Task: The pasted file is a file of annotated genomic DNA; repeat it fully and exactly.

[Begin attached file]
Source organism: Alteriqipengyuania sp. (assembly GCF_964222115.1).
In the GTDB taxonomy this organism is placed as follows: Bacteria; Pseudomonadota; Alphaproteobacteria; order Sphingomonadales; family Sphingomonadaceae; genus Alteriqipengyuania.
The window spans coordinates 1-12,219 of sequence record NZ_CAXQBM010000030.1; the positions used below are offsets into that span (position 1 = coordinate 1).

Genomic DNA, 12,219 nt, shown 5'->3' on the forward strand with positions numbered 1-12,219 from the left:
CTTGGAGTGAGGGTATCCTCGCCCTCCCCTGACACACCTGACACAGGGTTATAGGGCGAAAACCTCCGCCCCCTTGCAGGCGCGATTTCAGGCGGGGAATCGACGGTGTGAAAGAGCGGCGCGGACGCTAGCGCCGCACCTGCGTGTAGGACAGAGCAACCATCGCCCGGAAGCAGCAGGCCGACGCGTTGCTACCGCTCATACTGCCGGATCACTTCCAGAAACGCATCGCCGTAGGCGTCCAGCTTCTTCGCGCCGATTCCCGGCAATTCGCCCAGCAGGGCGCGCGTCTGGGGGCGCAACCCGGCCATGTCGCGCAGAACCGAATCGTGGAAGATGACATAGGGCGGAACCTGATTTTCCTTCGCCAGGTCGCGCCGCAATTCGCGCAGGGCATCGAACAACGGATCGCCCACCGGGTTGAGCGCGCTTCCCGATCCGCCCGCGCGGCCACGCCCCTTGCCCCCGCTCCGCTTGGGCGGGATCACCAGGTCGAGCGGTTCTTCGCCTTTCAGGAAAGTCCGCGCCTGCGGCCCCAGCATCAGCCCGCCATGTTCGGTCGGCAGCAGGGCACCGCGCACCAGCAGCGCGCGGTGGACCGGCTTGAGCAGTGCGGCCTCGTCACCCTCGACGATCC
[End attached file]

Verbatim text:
Source organism: Alteriqipengyuania sp. (assembly GCF_964222115.1).
In the GTDB taxonomy this organism is placed as follows: Bacteria; Pseudomonadota; Alphaproteobacteria; order Sphingomonadales; family Sphingomonadaceae; genus Alteriqipengyuania.
The window spans coordinates 1-12,219 of sequence record NZ_CAXQBM010000030.1; the positions used below are offsets into that span (position 1 = coordinate 1).

Genomic DNA, 12,219 nt, shown 5'->3' on the forward strand with positions numbered 1-12,219 from the left:
CTTGGAGTGAGGGTATCCTCGCCCTCCCCTGACACACCTGACACAGGGTTATAGGGCGAAAACCTCCGCCCCCTTGCAGGCGCGATTTCAGGCGGGGAATCGACGGTGTGAAAGAGCGGCGCGGACGCTAGCGCCGCACCTGCGTGTAGGACAGAGCAACCATCGCCCGGAAGCAGCAGGCCGACGCGTTGCTACCGCTCATACTGCCGGATCACTTCCAGAAACGCATCGCCGTAGGCGTCCAGCTTCTTCGCGCCGATTCCCGGCAATTCGCCCAGCAGGGCGCGCGTCTGGGGGCGCAACCCGGCCATGTCGCGCAGAACCGAATCGTGGAAGATGACATAGGGCGGAACCTGATTTTCCTTCGCCAGGTCGCGCCGCAATTCGCGCAGGGCATCGAACAACGGATCGCCCACCGGGTTGAGCGCGCTTCCCGATCCGCCCGCGCGGCCACGCCCCTTGCCCCCGCTCCGCTTGGGCGGGATCACCAGGTCGAGCGGTTCTTCGCCTTTCAGGAAAGTCCGCGCCTGCGGCCCCAGCATCAGCCCGCCATGTTCGGTCGGCAGCAGGGCACCGCGCACCAGCAGCGCGCGGTGGACCGGCTTGAGCAGTGCGGCCTCGTCACCCTCGACGATCC